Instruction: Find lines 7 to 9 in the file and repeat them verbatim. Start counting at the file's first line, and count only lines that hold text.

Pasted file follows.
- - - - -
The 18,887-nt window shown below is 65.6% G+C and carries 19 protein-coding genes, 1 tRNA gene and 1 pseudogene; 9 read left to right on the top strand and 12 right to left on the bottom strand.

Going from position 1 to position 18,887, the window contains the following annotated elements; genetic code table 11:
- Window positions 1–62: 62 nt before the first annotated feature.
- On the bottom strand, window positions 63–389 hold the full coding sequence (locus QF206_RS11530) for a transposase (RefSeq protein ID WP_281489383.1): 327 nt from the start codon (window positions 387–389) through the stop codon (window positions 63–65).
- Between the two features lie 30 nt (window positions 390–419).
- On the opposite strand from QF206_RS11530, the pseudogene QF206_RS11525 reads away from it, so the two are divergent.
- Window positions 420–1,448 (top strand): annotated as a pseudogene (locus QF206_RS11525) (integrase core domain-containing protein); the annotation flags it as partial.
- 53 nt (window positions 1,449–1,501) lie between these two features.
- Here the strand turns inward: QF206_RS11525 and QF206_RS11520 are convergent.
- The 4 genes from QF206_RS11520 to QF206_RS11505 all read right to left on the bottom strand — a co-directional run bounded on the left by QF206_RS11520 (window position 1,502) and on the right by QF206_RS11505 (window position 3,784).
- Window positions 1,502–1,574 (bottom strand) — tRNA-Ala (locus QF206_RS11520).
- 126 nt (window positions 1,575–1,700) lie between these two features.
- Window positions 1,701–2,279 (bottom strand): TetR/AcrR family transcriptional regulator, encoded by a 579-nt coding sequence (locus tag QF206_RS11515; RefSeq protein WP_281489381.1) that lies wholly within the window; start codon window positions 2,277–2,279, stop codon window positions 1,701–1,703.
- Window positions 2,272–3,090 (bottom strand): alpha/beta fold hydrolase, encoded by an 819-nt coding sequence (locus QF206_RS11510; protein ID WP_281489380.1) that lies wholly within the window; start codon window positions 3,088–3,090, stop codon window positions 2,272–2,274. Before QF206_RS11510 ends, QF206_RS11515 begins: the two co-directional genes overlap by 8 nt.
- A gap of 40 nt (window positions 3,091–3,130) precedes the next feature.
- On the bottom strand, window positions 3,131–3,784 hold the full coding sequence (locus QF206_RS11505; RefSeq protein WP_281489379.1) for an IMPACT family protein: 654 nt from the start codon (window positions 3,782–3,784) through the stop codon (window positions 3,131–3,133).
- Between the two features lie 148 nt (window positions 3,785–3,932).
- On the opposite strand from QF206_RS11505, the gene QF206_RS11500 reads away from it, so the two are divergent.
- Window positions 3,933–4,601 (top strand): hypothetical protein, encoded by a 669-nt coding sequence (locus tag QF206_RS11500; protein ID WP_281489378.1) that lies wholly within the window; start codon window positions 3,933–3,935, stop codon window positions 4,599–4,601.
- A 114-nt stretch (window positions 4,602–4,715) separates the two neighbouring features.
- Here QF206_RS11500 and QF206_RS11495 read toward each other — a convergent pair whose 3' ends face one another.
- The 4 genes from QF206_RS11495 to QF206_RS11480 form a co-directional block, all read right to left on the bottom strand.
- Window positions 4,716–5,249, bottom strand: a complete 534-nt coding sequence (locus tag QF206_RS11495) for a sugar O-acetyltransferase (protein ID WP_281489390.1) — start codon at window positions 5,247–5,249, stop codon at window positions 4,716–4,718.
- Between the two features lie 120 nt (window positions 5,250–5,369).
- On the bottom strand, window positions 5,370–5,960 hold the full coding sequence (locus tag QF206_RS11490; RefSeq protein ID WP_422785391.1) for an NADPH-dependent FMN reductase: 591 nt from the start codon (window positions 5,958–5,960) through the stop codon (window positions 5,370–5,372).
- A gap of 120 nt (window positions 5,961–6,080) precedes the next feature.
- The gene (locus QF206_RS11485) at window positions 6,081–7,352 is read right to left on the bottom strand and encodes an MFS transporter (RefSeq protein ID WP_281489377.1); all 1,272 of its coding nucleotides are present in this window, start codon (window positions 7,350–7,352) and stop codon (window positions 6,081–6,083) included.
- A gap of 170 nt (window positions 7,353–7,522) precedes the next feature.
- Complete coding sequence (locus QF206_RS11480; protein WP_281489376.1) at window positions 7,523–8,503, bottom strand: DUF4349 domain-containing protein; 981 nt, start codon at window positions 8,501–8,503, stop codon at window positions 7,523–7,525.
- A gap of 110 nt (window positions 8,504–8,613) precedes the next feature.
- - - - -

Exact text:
- Window positions 420–1,448 (top strand): annotated as a pseudogene (locus QF206_RS11525) (integrase core domain-containing protein); the annotation flags it as partial.
- 53 nt (window positions 1,449–1,501) lie between these two features.
- Here the strand turns inward: QF206_RS11525 and QF206_RS11520 are convergent.